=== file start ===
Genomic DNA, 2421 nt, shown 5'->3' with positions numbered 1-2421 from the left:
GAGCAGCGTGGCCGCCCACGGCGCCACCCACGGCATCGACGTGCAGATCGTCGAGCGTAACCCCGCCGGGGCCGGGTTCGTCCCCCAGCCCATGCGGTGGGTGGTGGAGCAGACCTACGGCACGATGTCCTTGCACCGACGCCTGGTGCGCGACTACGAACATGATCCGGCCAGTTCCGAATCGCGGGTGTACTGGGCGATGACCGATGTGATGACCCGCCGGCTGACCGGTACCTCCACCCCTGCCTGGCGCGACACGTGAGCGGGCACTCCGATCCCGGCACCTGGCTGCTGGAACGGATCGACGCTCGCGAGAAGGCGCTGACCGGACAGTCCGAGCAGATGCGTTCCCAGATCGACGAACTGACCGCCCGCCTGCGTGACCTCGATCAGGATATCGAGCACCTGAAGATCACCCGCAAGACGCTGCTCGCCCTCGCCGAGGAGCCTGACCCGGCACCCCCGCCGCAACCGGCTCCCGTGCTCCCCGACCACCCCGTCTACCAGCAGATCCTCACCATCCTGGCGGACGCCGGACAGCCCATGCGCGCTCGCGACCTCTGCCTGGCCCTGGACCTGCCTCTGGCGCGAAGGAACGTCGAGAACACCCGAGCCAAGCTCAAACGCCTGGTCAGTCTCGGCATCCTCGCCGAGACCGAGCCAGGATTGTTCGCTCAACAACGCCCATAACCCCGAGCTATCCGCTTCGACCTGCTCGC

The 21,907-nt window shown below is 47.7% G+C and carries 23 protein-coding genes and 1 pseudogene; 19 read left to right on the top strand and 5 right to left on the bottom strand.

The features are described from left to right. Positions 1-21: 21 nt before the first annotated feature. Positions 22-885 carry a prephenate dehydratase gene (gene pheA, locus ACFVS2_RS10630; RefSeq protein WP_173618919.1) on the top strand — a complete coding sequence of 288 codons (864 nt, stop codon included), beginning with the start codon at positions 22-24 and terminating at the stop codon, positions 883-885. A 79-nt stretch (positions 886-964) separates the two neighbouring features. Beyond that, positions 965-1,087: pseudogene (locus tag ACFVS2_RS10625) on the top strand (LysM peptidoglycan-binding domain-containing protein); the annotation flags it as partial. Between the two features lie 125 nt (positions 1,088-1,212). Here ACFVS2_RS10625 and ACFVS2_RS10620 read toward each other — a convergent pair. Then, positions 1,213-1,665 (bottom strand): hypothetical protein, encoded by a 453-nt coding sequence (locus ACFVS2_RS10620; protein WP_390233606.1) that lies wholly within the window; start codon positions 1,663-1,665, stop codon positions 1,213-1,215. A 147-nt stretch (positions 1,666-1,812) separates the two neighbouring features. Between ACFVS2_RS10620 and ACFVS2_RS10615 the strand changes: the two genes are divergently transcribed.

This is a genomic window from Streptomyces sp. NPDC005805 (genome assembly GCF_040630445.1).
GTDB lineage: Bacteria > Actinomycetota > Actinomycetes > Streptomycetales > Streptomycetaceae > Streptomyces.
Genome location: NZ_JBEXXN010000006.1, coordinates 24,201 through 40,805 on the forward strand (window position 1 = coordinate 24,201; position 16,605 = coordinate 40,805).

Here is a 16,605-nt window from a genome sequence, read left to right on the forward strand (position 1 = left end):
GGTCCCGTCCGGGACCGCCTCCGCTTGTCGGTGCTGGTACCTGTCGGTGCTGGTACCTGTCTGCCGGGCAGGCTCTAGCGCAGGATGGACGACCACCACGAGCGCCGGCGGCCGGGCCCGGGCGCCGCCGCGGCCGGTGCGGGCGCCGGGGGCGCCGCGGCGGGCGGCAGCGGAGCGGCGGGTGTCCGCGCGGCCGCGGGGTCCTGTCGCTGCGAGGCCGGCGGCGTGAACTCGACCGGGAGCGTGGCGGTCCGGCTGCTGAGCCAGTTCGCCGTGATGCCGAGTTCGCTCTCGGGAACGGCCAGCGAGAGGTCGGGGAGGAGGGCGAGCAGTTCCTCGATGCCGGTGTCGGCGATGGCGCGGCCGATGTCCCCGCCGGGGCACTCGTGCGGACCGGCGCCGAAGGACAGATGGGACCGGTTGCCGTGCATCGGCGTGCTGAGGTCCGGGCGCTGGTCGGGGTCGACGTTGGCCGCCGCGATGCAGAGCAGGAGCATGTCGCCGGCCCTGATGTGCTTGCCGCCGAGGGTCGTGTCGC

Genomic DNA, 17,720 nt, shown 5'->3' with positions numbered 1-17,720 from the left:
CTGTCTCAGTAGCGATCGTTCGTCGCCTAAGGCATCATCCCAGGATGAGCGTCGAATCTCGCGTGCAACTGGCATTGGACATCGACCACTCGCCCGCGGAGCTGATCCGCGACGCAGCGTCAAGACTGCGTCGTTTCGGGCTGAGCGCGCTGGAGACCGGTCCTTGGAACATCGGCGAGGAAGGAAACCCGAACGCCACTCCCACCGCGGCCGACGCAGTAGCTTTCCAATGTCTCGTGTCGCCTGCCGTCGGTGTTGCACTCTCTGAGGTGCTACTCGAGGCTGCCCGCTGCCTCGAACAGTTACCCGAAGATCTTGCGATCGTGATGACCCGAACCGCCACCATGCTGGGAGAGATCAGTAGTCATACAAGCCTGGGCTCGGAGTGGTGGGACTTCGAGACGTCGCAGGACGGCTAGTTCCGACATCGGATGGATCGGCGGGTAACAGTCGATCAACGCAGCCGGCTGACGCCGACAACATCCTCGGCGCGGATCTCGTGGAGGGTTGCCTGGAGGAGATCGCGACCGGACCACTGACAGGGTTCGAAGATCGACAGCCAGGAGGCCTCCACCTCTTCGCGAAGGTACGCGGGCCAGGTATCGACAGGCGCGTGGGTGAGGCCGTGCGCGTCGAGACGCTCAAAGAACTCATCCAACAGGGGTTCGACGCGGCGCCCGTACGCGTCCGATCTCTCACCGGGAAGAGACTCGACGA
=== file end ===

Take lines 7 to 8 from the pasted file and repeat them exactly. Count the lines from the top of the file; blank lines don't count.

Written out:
Genome location: NZ_JBEXXN010000006.1, coordinates 24,201 through 40,805 on the forward strand (window position 1 = coordinate 24,201; position 16,605 = coordinate 40,805).

Here is a 16,605-nt window from a genome sequence, read left to right on the forward strand (position 1 = left end):